When Isaac, who also has signaled his desire to leave office, was asked if he thought there would be a banking bill this year, he replied, "I'd rather try to predict the Dow Jones average." He noted what seems to be a groundswell for no legislation by those who fear it will go too far, and others, not far enough.
A fearful National Federation of Independent Businessmen wants to keep the status quo to curb the big banks, while the Association of Bank Holding Companies -- representing the big banks -- vows to oppose any attempts to close legal loopholes.
Consumer organizations, while still split on the benefits of deregulation thus far, met last week in Phoenix to discuss solutions to the perceived problems of confusion caused by a profusion of products, high service fees charged by banks, and threats to privacy of computerized data.
Stephen Brobeck, executive director of the Consumer Federation of America, called for voluntary or legislated incentives to banks to provide "lifeline" services at nominal cost for low-income customers.
Also difficult to assess at this time is the effect top personnel changes would have on deregulation -- namely Isaac's and Conover's departures and the switch of jobs by Treasury Secretary Donald T. Regan and White House chief of staff James A. Baker III.
Proponents say Regan, the administration's deregulation architect, will have a chance to catch the president's ear, although banking likely will take a back seat to the budget and tax reform. Opponents respond that Baker, who becomes chief economic spokesman, holds more moderate opinions, particularly on regional banking.
There may not exist sufficient pressure on Congress to produce a banking bill this year, but the pressure of events elsewhere is affecting the course of financial-services deregulation.
The Supreme Court has agreed to hear a case that will make or break regional banking. The fact that the justices agreed to review an appeals court decision that allowed states to form pacts excluding other states (and their money center banks) leads some to believe the high court will rule these discriminatory arrangements unconstitutional, thereby killing regional banking. In addition, there are other court cases pending on various aspects of deregulation.
If this is the year of the courts, 1984 was the year of the agencies. The comptroller began wholesale approval of nonbank banks.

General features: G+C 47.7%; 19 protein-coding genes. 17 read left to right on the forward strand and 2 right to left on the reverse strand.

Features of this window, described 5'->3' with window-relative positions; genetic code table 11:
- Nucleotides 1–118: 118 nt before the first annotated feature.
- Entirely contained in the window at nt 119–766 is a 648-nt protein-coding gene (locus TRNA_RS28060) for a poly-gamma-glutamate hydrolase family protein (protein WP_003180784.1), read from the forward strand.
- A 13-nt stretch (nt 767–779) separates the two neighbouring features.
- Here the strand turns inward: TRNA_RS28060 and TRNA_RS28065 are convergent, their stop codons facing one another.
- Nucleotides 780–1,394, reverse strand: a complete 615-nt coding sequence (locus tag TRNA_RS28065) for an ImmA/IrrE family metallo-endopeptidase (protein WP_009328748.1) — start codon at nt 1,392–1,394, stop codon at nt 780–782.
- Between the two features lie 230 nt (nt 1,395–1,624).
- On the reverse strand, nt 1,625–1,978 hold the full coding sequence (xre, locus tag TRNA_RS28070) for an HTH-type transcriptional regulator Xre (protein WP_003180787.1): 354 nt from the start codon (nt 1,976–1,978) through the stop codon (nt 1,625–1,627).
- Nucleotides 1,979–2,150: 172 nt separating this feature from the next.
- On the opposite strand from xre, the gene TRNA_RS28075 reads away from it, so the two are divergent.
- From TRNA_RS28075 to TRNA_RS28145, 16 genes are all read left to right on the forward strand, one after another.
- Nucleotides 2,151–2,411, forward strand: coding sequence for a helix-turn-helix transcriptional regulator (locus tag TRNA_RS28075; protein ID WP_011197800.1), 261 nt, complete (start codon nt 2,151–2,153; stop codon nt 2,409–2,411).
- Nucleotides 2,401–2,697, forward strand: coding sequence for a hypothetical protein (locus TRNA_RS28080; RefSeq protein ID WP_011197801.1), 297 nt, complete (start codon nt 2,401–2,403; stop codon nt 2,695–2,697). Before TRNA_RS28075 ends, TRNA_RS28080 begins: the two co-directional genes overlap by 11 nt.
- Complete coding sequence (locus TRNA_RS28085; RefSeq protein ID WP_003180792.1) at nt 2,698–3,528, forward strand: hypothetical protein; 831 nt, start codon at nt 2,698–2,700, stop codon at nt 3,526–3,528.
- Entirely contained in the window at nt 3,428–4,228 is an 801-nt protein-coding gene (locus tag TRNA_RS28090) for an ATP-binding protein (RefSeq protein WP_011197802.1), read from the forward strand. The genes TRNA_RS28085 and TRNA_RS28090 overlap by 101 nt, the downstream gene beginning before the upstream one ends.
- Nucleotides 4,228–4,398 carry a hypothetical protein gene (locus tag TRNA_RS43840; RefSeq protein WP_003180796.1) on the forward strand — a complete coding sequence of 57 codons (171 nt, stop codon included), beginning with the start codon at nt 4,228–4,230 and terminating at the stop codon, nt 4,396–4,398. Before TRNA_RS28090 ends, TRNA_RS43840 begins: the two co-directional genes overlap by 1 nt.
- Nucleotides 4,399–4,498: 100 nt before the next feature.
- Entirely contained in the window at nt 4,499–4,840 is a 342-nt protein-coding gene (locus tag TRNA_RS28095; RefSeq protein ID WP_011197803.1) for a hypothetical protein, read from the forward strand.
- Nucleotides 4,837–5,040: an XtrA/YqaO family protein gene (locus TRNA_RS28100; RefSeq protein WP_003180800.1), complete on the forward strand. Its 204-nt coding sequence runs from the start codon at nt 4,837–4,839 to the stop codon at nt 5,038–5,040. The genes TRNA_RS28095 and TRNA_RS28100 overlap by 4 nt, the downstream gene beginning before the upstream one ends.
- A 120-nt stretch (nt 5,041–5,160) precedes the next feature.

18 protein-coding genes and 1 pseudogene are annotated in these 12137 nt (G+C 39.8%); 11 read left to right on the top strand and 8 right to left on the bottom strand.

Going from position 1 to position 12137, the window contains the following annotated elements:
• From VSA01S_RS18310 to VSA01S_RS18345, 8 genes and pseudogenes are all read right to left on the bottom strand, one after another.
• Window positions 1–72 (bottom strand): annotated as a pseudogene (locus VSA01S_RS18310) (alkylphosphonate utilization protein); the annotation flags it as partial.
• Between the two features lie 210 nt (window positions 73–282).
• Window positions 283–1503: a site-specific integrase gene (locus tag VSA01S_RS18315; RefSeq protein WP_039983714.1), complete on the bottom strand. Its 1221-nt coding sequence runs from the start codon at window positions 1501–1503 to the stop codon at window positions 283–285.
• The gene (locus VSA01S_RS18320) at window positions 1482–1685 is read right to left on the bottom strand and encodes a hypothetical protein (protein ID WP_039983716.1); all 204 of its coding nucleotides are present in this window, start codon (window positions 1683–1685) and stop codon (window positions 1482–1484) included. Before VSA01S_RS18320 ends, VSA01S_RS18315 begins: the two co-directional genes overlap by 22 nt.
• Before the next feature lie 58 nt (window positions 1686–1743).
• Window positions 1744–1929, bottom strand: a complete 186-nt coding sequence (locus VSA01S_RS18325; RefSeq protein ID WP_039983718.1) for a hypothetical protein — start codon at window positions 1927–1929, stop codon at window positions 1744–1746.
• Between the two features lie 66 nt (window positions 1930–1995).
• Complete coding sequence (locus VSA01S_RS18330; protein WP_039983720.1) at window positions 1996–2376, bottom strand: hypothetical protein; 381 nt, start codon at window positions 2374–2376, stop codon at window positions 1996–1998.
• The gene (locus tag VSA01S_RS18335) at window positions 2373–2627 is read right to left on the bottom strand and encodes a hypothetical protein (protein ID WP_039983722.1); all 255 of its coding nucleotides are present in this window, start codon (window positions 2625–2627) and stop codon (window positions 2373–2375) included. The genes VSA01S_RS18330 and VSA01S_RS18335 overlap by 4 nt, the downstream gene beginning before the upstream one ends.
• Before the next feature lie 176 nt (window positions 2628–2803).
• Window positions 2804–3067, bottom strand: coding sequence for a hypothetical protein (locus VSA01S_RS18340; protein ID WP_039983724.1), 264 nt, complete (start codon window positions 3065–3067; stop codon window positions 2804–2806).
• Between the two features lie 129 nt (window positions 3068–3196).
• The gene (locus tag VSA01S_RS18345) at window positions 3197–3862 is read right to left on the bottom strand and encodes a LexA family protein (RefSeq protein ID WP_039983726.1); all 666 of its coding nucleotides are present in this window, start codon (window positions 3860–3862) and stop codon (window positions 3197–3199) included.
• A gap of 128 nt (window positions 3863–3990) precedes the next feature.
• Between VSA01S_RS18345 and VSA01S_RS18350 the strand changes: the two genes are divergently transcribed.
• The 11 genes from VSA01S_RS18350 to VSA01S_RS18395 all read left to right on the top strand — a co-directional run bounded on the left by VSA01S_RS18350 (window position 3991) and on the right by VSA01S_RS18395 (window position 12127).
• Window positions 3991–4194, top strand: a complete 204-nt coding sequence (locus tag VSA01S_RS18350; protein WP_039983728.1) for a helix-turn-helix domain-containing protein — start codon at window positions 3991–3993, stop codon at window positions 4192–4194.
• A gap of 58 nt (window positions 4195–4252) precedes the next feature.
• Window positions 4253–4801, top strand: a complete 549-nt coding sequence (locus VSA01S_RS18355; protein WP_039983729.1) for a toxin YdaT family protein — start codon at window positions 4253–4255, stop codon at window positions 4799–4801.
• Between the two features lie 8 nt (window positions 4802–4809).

The FDIC proposed to let state chartered banks underwrite securities and federally insured banks enter insurance, real estate, securities and other businesses through subsidiaries. Should banks get these powers through regulatory fiat, Congress would be faced with ratifying a fait accompli.
While some deregulation-minded supervisors are expanding the limits with one hand, with the other they are trying through increased examination and capital adequacy requirements to ensure that weak institutions are barred from the new game in order to protect the banking system.
Then, there is action at the state level. Nine states have made reciprocal banking accords and 20 others are due to consider them. Should these develop and the courts concur, there would be little left for Congress to do on interstate banking. New York and California have given state-chartered institutions the power to invest in commercial real estate, and New York has proposed to allow its banks into the insurance business.
Moreover, Citicorp announced recently that it planned to take advantage of another legal loophole to underwrite corporate debt. It seems that the Glass-Steagall Act, which separates commercial from investment banking, allows some otherwise prohibited underwriting by subsidiaries, so long as it is not their principal business.
If some of the nation's largest banks were to expand into real estate and insurance and underwriting securities, in addition to discount brokerage, Congress could well be in the position of shutting the proverbial stable door after the horse has bolted.